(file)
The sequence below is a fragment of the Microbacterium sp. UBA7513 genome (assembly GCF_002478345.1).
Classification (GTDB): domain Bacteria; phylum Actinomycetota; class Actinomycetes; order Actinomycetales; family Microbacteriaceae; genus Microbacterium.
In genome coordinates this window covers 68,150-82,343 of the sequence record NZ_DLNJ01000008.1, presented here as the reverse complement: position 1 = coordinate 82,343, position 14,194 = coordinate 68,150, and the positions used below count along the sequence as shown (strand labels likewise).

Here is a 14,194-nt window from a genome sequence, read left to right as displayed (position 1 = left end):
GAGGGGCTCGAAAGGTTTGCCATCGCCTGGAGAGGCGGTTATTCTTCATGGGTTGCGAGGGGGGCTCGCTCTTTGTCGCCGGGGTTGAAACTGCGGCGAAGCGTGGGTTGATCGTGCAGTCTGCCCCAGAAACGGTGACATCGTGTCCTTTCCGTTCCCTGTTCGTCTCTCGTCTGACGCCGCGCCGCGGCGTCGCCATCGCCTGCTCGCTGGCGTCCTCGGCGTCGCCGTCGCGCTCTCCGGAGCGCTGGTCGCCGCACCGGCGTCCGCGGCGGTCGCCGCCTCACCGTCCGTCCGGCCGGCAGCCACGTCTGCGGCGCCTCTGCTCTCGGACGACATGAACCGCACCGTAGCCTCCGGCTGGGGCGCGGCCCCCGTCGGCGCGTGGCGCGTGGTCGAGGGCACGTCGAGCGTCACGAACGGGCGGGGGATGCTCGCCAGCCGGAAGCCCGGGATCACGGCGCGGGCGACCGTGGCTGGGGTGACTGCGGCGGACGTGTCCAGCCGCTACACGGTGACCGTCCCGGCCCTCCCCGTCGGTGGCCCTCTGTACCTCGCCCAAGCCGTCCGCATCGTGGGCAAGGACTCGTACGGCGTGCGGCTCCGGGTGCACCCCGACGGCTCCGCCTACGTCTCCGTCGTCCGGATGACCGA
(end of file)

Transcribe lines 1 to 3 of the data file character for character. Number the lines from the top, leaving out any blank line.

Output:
The sequence below is a fragment of the Microbacterium sp. UBA7513 genome (assembly GCF_002478345.1).
Classification (GTDB): domain Bacteria; phylum Actinomycetota; class Actinomycetes; order Actinomycetales; family Microbacteriaceae; genus Microbacterium.
In genome coordinates this window covers 68,150-82,343 of the sequence record NZ_DLNJ01000008.1, presented here as the reverse complement: position 1 = coordinate 82,343, position 14,194 = coordinate 68,150, and the positions used below count along the sequence as shown (strand labels likewise).